Representatives Tom Malinowski (D-NJ) and Anna Eshoo (D-Cal.) have introduced legislation in the U.S. House of Representatives called the “Protecting Americans from Dangerous Algorithms Act” (PADAA).  Here’s an excellent piece in Techdirt that discusses it in some helpful detail.  The bill would strip protections provided by Section 230 of the Communications Decency Act to social media platforms that use an “algorithm, model, or computational process to rank, order, promote, recommend, [or] amplify” user provided content.

What that means is that a platform could be treated as the publisher of the content, notwithstanding Section 230’s provision that platforms are not deemed the publisher of third party content.  This could effectively act as legislative repeal of court decisions that have found platforms like Facebook are not liable for act of terror that were allegedly facilitated by interactions on social media.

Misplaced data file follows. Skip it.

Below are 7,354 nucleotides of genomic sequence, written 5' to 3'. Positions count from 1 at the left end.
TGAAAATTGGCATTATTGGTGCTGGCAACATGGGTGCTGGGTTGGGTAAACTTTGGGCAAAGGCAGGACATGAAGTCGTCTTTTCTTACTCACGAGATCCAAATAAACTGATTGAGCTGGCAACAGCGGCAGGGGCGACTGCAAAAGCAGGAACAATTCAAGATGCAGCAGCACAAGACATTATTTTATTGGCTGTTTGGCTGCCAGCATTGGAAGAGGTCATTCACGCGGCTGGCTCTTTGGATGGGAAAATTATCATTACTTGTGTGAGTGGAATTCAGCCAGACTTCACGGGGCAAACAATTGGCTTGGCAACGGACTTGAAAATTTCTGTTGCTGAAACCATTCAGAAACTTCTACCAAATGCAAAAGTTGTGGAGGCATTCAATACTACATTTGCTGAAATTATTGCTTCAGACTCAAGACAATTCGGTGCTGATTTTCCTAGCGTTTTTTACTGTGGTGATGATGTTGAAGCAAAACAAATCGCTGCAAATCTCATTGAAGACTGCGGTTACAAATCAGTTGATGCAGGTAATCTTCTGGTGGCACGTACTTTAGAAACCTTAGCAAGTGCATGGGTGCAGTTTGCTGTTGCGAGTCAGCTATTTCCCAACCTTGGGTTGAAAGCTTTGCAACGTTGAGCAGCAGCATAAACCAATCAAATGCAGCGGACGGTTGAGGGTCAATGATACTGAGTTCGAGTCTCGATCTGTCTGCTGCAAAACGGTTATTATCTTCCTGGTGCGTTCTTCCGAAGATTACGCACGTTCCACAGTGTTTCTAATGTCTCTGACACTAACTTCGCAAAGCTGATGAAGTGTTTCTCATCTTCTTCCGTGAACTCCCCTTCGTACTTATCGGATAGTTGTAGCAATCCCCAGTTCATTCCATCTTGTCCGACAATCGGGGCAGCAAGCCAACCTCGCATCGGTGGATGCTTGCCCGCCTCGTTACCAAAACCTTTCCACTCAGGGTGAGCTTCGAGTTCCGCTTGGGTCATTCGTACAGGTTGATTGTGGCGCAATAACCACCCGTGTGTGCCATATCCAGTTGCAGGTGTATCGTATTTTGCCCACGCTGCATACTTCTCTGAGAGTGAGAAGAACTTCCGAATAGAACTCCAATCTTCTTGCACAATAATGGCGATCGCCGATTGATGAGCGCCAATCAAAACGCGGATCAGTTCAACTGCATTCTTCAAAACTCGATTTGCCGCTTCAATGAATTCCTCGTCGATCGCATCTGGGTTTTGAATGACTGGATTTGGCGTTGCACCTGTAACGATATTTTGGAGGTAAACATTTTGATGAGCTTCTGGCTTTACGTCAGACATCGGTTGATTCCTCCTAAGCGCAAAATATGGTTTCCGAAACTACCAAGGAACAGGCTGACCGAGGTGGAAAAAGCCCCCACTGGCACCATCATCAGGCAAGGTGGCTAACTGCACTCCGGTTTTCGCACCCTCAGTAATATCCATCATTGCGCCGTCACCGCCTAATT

In Force v. Facebook victims of a Hamas terror attack sued Facebook for allegedly providing material support to Hamas by connecting Hamas sympathizers to one another based on their shared interests employing Facebook’s algorithmic “Suggested Friends” feature.  The United States Court of Appeals of the 2d Circuit found that Section 230 protected Facebook from liability.

As the Techdirt piece points out, the bill is fuzzy enough that compliance could be difficult.  As it notes, “[i]f social media platforms are exposed to liability for harms stemming from activity potentially inspired by speech in these prominent spaces, they will cleanse them of potentially extreme, though First Amendment protected, speech. This amounts to legislative censorship by fiat.”

It’s not the biggest issue on a political agenda dominated by Covid and its impact.  But Section 230, which has served a vital purpose for almost 25 years now, is increasingly coming under attack.  The PADAA is just the latest salvo.